Thanks to a tip-off from the Alexander Malios Research Institute, I recently came across this Black on Red flask from the Garstang Museum in Liverpool, which is featured on the Museum’s Sketchfab site.
Sketchfab is a great way of making objects accessible – even more so, in some ways, than having them on display (many’s the time I’ve awkwardly crouched to see the bases of objects through glass shelves).
I’d really like to try Sketchfab for the University of Leeds ancient Cypriot collection, it would be a brilliant project to do with undergraduates, though the prospects look rather remote at the moment. One of its major advantages is that you can look at the object from all angles – including a good look at this label on the base of the flask. It’s always exciting to find a label on an ancient Cypriot object, as a clue to its travels, and this one looks very familiar.
It identifies this flask as having been on display in the 1875 Yorkshire Exhibition of Arts and Manufactures in Leeds, alongside other objects from Cyprus put up for sale by Thomas Backhouse Sandwith, HM Consul on Cyprus from 1865 to 1870, in order to raise money to relieve famine on the island. It formed part of a large display of Cypriot antiquities, including what must have been quite an extensive range of Black on Red ware. In the Official Catalogue to the Exhibition, these were described, with more enthusiasm than precision, as:
‘…a series of vessels and objects not readily classified. They are generally water bottles, scent, oil, or colour vessels, of a fine, red smooth body and slightly varnished, with ornaments of rings and circles, both horizontal and vertical, in black. The workmanship of this class of pottery exhibits a high skill, and the variety of circling is most profuse and effective.’
Many people bought Sandwith’s objects from the 1875 Exhibition – serious and casual collectors, those who wanted to know more about the ancient past, and those who simply admired the appearance of the objects. Parts of the collection were loaned or given to museums in York, Halifax and Sheffield when the Exhibition closed, and many objects were later dispersed in sales. Before the Exhibition took place, some of Sandwith’s objects were sold at a dealer’s shop in Liverpool in 1870, and some of these were bought for the Liverpool Free Public Museum. A Mr G. Sinclair Robertson seems to have bought at least one ancient Cypriot vessel directly from Sandwith’s brother in 1870, and probably donated it to the Liverpool Museum in 1876. But this flask had a different route, which ended not at the Liverpool Museum, but at the Garstang Museum, then known as the Liverpool Institute of Archaeology, a library and museum founded by John Garstang in 1904 as a resource for archaeology at the University of Liverpool. Garstang (1876-1956) was an archaeologist who excavated in Egypt and the Sudan, Anatolia and Palestine. He was skilled at fundraising for excavations and other projects, and managed to muster private support for his new Institute.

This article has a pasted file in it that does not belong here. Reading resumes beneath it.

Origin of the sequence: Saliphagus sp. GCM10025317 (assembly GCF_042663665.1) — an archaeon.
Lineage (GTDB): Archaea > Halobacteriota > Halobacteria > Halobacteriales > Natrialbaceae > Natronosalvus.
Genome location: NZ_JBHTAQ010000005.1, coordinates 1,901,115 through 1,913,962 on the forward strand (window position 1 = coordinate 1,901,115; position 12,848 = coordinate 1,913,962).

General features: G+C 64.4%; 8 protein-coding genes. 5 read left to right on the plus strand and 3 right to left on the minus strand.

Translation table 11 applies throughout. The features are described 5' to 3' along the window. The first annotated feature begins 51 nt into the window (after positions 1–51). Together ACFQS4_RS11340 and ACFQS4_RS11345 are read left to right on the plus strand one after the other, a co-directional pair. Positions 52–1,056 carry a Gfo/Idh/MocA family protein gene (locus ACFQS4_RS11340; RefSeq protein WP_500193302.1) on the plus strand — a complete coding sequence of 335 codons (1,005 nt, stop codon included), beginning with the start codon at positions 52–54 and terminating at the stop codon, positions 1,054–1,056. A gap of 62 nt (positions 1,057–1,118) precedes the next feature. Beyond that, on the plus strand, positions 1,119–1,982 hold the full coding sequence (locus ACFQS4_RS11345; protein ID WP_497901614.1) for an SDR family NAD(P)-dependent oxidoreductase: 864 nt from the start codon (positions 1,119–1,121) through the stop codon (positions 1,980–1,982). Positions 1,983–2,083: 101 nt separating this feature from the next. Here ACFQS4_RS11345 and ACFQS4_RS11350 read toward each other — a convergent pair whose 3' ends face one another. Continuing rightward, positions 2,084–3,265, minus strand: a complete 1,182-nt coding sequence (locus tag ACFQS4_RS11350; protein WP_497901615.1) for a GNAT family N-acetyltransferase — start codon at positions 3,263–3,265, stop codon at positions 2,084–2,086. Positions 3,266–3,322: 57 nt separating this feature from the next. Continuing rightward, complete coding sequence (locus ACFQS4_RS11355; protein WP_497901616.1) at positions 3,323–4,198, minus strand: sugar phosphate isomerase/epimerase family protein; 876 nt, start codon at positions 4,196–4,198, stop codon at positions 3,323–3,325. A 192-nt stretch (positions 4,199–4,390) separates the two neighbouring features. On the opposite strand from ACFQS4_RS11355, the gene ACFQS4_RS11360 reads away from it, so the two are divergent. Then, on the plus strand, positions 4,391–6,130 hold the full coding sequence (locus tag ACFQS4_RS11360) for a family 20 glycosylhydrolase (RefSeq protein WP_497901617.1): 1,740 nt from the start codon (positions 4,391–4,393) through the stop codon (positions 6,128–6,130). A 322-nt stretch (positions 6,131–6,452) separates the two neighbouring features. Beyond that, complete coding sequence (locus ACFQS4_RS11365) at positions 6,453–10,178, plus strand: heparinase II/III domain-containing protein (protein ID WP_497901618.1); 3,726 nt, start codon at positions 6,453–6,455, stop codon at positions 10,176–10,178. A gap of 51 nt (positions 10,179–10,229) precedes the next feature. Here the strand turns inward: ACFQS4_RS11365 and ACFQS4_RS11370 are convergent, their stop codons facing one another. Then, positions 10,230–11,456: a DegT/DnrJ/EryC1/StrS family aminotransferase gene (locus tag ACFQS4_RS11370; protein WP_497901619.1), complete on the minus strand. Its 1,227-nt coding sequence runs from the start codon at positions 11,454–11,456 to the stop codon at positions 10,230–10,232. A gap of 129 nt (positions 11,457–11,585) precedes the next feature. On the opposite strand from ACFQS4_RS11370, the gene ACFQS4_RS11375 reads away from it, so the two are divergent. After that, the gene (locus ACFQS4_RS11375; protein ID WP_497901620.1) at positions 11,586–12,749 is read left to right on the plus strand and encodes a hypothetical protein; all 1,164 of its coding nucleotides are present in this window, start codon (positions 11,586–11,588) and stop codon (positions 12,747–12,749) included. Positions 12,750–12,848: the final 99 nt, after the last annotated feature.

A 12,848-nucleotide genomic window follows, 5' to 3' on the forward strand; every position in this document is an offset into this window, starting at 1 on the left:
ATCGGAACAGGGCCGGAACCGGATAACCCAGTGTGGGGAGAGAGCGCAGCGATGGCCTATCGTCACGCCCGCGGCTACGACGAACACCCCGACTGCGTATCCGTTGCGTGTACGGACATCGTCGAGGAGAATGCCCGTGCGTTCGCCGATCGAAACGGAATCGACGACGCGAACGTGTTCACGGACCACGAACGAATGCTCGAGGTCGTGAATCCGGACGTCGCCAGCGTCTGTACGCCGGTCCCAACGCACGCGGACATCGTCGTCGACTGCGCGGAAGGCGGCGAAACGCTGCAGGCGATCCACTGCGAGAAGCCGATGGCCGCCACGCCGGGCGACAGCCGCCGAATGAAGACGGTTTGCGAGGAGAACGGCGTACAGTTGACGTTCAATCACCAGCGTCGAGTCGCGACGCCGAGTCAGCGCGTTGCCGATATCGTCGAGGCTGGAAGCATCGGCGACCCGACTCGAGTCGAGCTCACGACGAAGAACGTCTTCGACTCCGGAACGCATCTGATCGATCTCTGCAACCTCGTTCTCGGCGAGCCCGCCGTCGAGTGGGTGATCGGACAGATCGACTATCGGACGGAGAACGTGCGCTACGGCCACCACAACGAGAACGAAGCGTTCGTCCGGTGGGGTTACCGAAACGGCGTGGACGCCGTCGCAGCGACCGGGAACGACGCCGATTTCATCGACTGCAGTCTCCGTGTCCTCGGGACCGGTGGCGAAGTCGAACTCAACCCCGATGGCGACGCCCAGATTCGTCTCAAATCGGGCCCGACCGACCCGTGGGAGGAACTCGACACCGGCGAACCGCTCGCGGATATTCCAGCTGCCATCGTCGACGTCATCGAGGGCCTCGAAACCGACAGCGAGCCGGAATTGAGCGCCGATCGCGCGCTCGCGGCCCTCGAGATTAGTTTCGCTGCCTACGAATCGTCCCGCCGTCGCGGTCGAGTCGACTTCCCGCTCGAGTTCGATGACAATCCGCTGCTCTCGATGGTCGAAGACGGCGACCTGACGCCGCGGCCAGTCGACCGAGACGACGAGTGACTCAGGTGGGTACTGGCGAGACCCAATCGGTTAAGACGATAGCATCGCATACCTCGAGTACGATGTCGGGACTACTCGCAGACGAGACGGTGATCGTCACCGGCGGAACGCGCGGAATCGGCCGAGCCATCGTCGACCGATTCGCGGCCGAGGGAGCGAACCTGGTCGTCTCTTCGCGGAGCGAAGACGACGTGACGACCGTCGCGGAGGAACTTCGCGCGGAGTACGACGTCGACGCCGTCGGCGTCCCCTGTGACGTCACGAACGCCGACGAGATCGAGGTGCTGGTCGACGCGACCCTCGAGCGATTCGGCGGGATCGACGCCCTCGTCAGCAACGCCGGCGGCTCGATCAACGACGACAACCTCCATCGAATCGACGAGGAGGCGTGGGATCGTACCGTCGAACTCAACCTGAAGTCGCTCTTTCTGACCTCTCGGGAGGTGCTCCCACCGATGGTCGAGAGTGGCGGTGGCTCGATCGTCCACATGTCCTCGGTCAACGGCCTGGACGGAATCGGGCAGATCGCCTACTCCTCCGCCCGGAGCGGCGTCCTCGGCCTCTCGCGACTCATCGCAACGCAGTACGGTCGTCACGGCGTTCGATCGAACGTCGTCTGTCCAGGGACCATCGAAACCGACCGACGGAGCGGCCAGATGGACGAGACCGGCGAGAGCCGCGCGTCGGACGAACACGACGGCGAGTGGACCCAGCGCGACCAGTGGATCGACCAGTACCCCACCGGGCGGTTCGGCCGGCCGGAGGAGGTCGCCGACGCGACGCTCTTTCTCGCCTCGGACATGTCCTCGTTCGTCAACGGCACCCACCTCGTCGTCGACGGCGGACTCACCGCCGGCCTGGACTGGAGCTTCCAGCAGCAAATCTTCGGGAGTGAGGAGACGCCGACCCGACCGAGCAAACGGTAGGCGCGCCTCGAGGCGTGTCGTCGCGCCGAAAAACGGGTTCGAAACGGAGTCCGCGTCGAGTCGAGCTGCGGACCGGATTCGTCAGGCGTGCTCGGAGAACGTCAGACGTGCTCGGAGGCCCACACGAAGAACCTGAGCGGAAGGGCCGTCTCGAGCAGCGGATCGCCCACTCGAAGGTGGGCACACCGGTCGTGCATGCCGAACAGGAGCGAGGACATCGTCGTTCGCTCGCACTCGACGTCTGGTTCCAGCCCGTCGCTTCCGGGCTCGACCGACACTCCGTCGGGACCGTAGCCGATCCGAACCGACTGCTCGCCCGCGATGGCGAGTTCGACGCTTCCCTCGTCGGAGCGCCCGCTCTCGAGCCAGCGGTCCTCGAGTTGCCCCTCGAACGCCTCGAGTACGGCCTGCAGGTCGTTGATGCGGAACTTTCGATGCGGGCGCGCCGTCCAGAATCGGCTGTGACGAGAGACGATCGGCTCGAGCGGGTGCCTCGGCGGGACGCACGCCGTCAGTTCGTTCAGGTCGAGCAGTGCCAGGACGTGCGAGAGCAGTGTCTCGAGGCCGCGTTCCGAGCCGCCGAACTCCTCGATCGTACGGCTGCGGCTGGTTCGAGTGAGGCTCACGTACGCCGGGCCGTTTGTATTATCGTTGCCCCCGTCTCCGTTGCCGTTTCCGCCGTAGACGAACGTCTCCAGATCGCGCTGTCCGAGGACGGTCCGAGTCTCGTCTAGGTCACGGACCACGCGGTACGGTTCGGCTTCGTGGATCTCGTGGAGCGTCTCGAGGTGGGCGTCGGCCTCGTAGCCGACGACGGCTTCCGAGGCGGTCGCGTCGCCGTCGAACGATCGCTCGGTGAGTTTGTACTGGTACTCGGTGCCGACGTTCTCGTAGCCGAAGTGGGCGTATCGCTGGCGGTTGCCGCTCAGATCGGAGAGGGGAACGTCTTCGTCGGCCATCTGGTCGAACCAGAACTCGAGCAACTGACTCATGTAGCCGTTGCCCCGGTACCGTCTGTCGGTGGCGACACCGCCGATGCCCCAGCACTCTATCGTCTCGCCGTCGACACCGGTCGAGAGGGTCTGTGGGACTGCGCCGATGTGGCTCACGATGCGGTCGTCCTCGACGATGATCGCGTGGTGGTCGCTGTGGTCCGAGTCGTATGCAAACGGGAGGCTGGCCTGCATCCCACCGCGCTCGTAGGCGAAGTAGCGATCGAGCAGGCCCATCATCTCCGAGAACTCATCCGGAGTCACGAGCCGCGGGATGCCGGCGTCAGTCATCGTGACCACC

Cypriot pottery was sent to the Institute from the government of Cyprus in 1904, and from the Cyprus Museum in 1922, but this flask wouldn’t have been part of either of these donations, having been in the country since at least 1875. It might have formed part of the founding collections, perhaps part of a larger donation, or might have come to the Institute at a later date. Research in the Museum’s archives – sadly not possible under present circumstances – could perhaps shed some light on this; my guess would be that it was donated from a miscellaneous collection of antiquities that had outlived the enthusiasm of its original purchaser. The disparate collections put together in the 19th century often caused difficulties for their inheritors, and transferring them to a public institution was a common solution, forming the basis of many of the public collections that survive today.
This flask is no. 117 in Mee and Steel’s 1998 catalogue of the collection, which gives the provenance as ‘unknown’, and doesn’t mention the Yorkshire Exhibition. We don’t know anything for sure about the archaeological provenance of the flask (though we could speculate on the basis of the evidence, albeit patchy, for Sandwith’s explorations and collecting in Cyprus), but this record reflects changing approaches to the history of Cypriot archaeology, and the relatively recent growth of interest in the history of collections. Labels are a gift to the researcher, and I hope that as more collections become digitised – both their information, and the objects themselves – they’ll become easier to discover.